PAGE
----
MEDIUMSHIP: NATURE AND IDENTIFICATION OF SPIRITS
Identification: The Need for Caution | Superior Spirits
General Nature: Identity of Little Importance | Superior vs Inferior | An Additional Caution
Identification of Spirits
The Need for Caution
Anyone who receives, witnesses, or hears about a given spirit communication must be very careful when it comes to the question of the spirit's identity. This is not because the communicating spirits fail to identify themselves by name, but rather because, quite often, they are not who they say they are. As we have mentioned before, there are many spirits around us who take pleasure in toying with our gullibility and in deceiving us for one reason or another. A medium, for example, lacking in proper mediumistic education or failing to take guard against his own pride, may be convinced that he is in communication with a well known and highly admired spiritual benefactor or some other famous personality, when in reality, he is only being deceived by an ordinary and dishonest spirit. In another example, a person who wishes to communicate with a departed loved one and seeks the help of a medium, may be deceived by a spirit who pretends to be whoever that person longs to communicate with and may say things that are not true. Actually, one should think twice before calling on a departed loved one to communicate, for we never know what that loved one’s mental and emotional state is in the spiritual realm, or if they have the ability and/or permission to answer such a call. These are just two examples, but the cases are innumerable. The important point here is to be aware of the fact that spirits can not bring us any absolute and irrefutable proofs of their identity, and we must be always on guard.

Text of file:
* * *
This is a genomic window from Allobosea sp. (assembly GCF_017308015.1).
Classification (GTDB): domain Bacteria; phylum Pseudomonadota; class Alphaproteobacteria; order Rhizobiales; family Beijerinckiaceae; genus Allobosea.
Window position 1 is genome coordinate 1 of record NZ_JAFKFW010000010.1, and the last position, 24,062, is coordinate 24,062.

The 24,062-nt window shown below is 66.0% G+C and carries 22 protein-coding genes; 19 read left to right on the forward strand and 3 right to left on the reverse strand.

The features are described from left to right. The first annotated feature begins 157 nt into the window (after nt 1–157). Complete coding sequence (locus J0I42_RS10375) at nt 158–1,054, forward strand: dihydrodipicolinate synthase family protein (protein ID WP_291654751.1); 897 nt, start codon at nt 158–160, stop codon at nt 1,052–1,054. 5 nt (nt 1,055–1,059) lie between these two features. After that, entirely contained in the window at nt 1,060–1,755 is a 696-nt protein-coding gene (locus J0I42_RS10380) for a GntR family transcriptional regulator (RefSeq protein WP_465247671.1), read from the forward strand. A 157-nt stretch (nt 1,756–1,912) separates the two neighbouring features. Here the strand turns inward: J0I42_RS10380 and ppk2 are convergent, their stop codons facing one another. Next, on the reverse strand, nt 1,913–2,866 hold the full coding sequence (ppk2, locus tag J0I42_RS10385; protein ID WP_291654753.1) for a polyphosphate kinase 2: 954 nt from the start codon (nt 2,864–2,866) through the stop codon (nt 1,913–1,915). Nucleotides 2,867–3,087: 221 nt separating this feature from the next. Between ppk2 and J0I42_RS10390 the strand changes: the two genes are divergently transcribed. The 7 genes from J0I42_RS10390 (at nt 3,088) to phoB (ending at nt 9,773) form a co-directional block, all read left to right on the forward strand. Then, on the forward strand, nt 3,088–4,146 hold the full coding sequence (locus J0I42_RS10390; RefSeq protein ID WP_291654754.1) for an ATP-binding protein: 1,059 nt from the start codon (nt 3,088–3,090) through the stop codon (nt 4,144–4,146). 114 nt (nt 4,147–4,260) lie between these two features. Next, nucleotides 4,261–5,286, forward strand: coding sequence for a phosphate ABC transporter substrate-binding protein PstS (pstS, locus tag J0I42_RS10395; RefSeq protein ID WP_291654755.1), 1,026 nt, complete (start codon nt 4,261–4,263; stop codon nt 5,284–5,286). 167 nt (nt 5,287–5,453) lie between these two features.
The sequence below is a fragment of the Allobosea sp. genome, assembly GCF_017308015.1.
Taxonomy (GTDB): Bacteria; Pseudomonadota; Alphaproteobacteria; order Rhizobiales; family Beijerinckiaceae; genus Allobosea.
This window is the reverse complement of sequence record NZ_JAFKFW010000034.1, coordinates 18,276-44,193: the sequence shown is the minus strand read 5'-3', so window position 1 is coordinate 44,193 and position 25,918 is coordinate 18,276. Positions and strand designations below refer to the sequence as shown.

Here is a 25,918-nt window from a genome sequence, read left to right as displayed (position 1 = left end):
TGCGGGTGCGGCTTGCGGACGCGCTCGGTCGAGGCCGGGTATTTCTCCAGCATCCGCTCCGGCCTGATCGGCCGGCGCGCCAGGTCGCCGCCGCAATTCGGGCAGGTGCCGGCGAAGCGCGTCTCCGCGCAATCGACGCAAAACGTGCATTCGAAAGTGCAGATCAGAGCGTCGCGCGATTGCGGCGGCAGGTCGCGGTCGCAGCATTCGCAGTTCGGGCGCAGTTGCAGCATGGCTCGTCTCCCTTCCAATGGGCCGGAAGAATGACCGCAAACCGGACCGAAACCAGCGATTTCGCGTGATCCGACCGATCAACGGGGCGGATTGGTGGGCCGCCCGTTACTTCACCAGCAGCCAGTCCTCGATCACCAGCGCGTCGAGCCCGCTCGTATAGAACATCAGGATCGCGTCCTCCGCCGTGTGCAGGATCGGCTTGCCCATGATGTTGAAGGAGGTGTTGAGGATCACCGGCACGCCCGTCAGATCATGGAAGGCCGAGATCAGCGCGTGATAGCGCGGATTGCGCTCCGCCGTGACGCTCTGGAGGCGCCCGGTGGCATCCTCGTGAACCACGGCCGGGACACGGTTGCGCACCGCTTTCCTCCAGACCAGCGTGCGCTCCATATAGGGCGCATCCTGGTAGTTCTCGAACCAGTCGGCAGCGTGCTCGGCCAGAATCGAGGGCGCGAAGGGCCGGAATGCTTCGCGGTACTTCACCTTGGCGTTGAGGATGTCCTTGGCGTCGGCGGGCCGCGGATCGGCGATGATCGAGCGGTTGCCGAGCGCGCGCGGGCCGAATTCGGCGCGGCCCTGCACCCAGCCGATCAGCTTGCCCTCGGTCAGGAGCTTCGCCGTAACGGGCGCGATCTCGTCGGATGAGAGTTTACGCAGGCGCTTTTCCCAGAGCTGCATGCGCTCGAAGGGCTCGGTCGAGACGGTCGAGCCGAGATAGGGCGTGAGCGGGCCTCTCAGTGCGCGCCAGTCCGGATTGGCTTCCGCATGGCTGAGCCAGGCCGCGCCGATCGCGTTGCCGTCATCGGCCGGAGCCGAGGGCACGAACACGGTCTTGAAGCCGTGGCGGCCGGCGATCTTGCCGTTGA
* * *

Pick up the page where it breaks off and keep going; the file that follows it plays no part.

So, when a communicating spirit does offer a name, what resources do we have to attribute some level of trust to that name? As Kardec says, it is easier to confirm identity with those of our day, i.e. those known to us. In this case, common "proofs" of identity may be language, use of words, recollection of specific events of their lives (especially when known only to those with whom they come to communicate), and by many little corroborating circumstances and indications that present themselves gradually, over a course of sessions. It is always better to wait for proof than to force it. Kardec warns that sometimes, even similarity of writing, signature, turns of expression, and other personal peculiarities can be forged, which is why those similarities are valuable only as presumption, strengthened by accompanying circumstances.
When receiving communications from those who claim to be personages who lived in ancient times, proofs of identification can be especially difficult, and in some cases impossible. Kardec says that "we are reduced to an appreciation based on moral and intellectual considerations, judging of them as we judge of men by their thoughts and language.”